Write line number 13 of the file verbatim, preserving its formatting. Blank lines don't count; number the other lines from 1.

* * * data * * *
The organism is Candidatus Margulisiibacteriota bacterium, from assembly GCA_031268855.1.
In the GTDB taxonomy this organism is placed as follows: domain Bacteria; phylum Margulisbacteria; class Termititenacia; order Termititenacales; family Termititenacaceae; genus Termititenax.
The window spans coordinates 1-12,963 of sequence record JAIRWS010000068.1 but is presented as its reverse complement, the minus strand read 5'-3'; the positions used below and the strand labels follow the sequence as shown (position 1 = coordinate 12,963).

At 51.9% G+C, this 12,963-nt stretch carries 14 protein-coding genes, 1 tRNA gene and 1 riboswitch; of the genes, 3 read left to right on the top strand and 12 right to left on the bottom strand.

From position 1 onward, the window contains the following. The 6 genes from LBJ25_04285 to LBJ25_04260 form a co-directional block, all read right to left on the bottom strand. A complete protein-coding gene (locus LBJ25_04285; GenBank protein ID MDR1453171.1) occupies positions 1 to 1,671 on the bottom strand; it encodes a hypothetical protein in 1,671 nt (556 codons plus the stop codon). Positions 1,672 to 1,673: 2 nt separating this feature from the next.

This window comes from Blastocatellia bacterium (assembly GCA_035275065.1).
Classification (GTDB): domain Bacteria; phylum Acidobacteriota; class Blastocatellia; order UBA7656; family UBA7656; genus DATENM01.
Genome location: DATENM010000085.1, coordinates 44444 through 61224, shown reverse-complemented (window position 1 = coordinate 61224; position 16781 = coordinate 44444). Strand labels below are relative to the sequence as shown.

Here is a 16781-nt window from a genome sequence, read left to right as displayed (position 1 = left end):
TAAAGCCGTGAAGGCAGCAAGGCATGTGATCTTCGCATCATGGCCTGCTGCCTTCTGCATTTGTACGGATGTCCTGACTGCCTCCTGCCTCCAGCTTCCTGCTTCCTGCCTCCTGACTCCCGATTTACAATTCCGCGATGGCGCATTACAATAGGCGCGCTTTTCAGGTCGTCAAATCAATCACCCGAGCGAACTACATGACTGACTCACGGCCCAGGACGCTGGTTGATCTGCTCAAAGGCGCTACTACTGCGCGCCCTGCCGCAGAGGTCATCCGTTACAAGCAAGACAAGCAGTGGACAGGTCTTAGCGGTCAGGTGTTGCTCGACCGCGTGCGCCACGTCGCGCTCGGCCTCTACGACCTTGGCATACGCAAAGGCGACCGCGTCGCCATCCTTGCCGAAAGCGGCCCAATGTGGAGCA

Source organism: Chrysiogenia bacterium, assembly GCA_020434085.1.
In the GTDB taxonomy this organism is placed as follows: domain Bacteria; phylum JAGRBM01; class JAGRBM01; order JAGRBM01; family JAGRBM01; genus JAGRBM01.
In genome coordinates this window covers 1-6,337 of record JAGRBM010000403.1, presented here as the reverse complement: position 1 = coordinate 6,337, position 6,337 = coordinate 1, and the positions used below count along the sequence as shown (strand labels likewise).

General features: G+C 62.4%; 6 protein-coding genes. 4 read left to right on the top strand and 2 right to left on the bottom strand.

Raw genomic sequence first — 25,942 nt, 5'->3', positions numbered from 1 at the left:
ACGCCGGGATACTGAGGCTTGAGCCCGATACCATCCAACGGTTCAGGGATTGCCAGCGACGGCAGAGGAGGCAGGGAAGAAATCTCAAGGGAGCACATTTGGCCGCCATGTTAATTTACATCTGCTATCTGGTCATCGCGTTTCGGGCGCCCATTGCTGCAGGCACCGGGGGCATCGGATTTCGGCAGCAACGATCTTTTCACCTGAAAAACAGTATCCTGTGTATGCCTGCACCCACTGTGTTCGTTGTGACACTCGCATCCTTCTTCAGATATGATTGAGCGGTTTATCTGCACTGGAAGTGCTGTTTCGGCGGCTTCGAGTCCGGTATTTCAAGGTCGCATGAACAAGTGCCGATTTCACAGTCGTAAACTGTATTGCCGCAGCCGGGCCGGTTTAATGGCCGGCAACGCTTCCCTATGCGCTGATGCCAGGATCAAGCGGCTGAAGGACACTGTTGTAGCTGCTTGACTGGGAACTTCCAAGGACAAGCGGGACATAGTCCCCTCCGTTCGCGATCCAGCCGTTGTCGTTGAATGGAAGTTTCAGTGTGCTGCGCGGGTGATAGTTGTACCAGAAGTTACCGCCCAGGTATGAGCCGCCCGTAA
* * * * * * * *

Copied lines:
In genome coordinates this window covers 1-6,337 of record JAGRBM010000403.1, presented here as the reverse complement: position 1 = coordinate 6,337, position 6,337 = coordinate 1, and the positions used below count along the sequence as shown (strand labels likewise).